That's not to say it wasn't good. It was. At least the first day. When it was first removed from the oven (I chose to make it in a 10-inch deep dish pie plate), it looked fine.  As it sat on the counter, however, it began to turn green. I thus
Just out of the oven, before the green set in
I decided to shove the leftovers in the refrigerator, hoping to keep the greenish color at bay. But, after refrigeration and even after warming in the microwave, it wasn't as good the second day. I've decided it's best eaten the day it's made. And I would hesitate serving it to guests. I think the greenish color would turn off just about everyone.

My guess is that the plums are the culprit. I have used nectarines before in desserts and never found they turned the end results green. So I'm blaming the plums. I'm curious to see if anyone else had this experience. Would I make this again? No. My favorite cobbler, bar none, is the peach cobbler I once had at a potluck and later found on Allrecipes.com. It's called Peach Cobbler 1.It's made with white bread rather than a biscuit-like dough. This cobbler is to die for.

Monday, August 5, 2013

TWD -- Loved the sauce, disliked the crust

I was curious to try Eastern Mediterranean Pizza since I love to experiment with different crust recipes. Since this was a pita bread used as a crust, I wondered how I would like it. In short, I didn't. I like my pizza crusts to be snappier, to brown better (sugar helps here) and to be less chewy. My favorite crust is by Rose Levy Beranbaum from her book "The Bread Bible."

Dough after additional flour added
I made a half-crust recipe as suggested, but found I needed the maximum amount of flour, and then some. Even then, the dough was a bit wet.

Because of the sponge and the long rise, the dough was rather difficult to roll/stretch out. It kept bouncing back. Part of my problem could have been the fact that I used bread flour instead of the all-purpose flour as suggested. I was out of AP flour and didn't want to run to the store to get more. Therefore, the bread flour, I'm sure, made for a chewier crust.

That said, I loved the topping. We grow our own Roma tomatoes, and it was nice to find a recipe that has one use the tomatoes as is, without breaking them down in a long-simmering sauce. The combination of lamb, tomatoes, shallots, garlic, cinnamon and allspice was wonderful. I wouldn't have changed a thing. Incidentally, I used twice the amount of sauce called for in the recipe. I could tell by reading the ingredient list that this would be a bit skimpy for eight individual pizzas.
Mediterranean pizza after baking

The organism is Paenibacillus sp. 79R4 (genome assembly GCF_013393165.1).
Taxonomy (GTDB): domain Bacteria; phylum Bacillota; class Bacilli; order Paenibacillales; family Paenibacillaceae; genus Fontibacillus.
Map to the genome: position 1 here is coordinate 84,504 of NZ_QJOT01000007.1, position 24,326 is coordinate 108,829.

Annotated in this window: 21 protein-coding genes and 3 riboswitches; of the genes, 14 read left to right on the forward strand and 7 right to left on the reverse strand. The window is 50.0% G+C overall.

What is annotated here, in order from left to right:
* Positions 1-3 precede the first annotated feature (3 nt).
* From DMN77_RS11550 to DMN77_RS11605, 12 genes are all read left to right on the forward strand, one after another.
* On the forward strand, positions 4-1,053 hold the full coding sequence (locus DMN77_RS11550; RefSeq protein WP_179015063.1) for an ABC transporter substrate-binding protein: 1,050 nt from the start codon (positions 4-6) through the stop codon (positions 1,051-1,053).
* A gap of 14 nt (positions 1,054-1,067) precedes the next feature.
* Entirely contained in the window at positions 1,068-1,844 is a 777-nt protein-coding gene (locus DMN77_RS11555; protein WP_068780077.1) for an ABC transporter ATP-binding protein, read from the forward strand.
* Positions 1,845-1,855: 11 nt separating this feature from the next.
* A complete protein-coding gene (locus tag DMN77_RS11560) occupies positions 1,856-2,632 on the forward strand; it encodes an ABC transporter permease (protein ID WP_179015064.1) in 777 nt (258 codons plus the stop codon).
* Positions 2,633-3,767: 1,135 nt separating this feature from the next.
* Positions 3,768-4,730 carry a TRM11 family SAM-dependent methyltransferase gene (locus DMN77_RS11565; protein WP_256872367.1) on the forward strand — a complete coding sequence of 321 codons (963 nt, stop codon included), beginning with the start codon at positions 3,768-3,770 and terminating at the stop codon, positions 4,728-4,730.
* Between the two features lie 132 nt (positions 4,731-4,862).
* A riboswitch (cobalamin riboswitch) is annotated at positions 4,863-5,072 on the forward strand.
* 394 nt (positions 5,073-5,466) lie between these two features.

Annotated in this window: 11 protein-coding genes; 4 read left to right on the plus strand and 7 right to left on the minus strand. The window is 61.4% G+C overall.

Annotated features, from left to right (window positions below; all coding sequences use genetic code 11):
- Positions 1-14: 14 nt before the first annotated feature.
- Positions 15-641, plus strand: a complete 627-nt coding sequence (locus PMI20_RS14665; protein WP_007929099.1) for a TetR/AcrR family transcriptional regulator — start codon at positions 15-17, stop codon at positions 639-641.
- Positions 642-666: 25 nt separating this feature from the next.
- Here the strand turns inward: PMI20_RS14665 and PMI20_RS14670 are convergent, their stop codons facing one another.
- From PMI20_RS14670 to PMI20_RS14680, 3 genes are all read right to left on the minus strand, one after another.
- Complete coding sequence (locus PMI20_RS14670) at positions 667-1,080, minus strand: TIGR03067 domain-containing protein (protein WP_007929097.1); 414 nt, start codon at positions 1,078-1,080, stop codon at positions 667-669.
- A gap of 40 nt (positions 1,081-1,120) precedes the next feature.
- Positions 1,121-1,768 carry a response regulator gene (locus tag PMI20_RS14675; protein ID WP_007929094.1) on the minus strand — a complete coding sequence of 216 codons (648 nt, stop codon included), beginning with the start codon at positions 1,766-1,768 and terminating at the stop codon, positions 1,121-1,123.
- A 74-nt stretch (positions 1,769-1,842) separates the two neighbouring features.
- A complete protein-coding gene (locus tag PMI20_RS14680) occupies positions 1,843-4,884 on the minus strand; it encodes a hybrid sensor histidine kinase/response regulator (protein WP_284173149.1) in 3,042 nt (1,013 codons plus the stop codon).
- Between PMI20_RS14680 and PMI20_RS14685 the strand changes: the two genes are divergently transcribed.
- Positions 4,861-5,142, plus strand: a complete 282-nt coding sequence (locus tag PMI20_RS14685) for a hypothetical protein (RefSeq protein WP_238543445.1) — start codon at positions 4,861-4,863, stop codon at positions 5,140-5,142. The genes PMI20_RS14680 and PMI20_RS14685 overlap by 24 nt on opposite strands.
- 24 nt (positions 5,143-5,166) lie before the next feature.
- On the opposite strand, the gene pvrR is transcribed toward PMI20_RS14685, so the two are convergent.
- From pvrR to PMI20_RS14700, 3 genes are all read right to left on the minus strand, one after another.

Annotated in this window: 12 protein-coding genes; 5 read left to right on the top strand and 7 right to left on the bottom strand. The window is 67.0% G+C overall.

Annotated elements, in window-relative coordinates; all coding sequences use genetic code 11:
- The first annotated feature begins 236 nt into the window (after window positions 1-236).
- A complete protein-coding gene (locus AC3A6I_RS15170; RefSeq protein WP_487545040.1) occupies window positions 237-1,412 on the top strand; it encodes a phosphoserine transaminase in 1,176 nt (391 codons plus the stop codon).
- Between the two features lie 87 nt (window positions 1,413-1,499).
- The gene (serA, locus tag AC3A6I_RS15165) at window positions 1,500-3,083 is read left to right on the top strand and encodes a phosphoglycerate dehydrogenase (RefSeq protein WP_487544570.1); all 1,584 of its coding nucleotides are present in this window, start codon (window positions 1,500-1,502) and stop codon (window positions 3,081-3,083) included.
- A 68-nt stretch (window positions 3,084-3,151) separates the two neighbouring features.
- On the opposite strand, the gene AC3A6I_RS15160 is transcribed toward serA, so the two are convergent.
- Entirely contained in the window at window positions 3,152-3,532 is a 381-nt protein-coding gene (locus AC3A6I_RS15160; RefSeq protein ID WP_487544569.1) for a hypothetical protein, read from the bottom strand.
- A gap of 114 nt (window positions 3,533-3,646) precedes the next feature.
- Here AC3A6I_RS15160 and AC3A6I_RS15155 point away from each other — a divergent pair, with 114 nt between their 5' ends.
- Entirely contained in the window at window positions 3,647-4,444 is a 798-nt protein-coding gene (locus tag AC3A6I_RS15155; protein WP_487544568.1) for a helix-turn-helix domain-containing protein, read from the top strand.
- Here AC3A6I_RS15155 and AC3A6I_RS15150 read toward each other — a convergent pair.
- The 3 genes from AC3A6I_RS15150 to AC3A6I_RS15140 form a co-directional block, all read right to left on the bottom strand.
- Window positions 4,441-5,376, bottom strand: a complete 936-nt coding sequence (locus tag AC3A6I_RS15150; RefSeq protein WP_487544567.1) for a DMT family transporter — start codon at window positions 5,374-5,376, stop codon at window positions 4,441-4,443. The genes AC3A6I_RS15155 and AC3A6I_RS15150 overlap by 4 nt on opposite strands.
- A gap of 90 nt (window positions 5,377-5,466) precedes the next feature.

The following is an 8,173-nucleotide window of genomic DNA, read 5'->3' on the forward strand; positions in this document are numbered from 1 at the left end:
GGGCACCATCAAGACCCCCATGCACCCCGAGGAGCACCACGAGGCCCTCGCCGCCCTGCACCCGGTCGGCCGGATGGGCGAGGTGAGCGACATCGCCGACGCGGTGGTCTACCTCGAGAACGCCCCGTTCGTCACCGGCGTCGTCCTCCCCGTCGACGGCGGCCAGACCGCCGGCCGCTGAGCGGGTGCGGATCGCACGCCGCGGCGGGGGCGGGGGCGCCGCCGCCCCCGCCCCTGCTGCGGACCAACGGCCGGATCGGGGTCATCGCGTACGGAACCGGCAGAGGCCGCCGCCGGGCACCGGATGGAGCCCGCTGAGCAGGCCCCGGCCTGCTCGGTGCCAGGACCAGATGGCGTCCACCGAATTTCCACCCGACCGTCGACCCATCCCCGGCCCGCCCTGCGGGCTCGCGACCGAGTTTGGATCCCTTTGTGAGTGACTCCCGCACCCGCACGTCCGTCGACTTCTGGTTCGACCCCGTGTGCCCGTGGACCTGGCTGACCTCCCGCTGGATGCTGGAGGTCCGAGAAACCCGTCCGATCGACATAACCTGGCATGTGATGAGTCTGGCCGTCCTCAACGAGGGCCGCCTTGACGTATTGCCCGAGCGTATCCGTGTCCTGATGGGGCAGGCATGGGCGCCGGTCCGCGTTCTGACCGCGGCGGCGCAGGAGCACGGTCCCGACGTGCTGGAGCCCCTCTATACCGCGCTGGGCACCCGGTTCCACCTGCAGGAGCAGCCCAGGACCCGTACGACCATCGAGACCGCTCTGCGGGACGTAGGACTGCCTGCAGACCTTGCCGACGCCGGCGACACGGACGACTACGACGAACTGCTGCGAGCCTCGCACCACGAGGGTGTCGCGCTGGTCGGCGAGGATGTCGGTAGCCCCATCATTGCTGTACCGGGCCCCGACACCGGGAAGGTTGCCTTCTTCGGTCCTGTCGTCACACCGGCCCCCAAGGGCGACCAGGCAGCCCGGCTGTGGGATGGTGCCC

If I do this again, I would use Rose's recipe for a crust and double the sauce ingredients as described above.

Tuesday, July 16, 2013

TWD -- A Half-sized Tart

A half-sized tart made with a pastry crust
What do you do when a recipe calls for phyllo dough and there is none to be had in the small town in which you live? Substitute. So my Summer Vegetable Tart was made with pastry dough, a supply of which I always keep in my freezer. And a 9" tart seemed awfully big for two people when the recipe appears to be one that needs to be eaten soon after it was made, not days later in the form of leftovers.

So I opted for a 7" tart instead and by cutting the recipe in half, everything worked out just fine. I followed the recipe exactly, but added a bit more thyme. I figured the small amount called for in the recipe once cut in half would be minuscule.

I started by blind-baking my crust, using dried beans as my pie weights. I keep a parcel of dried beans wrapped in foil on my baking shelf and use the same dried beans every time I need to blind bake.
Pie crust pricked with a fork
Using dried beans as pie weights
After letting the crust cool, I sauteed the vegetables, added the goat cheese and scooped the mixture into the cooled crust. I let the mixture cool to room temperature, then cut the tart into wedges and tried it -- delicious. I will definitely make this again, but experiment
with other vegetables. Like everyone else in my area of Ohio, I have a wealth of zucchini right now. I think I will cut back a little on the red pepper, keep the mushrooms and onion and add a handful of sliced zucchini.

Tuesday, June 18, 2013

TWD -- Galette: a wonderful invention


Swiss cheese, cheddar cheese and basil
This week's assignment for Baking with Julia, the tomato galette, was a joy to make and to eat. I do recall we made a galette last year and I remembered the dough was easy to make and to roll out. This time I used the food processor and made half a recipe. The dough appeared a little too wet in the beginning, so I added some additional flour.

Ready to pop in the oven
After letting the dough chill, I rolled it out using a pasty cloth and rolling pin cover. Oh, if all dough was so easy to roll!! I then transferred the rolled-out circle to a piece of parchment paper and began putting on the toppings. I used cheddar and swiss cheeses because that's what I had and I thought the combination would be good. We grow our own basil, so I snipped off a few leaves and tossed them with the cheeses.

The baked tomato galette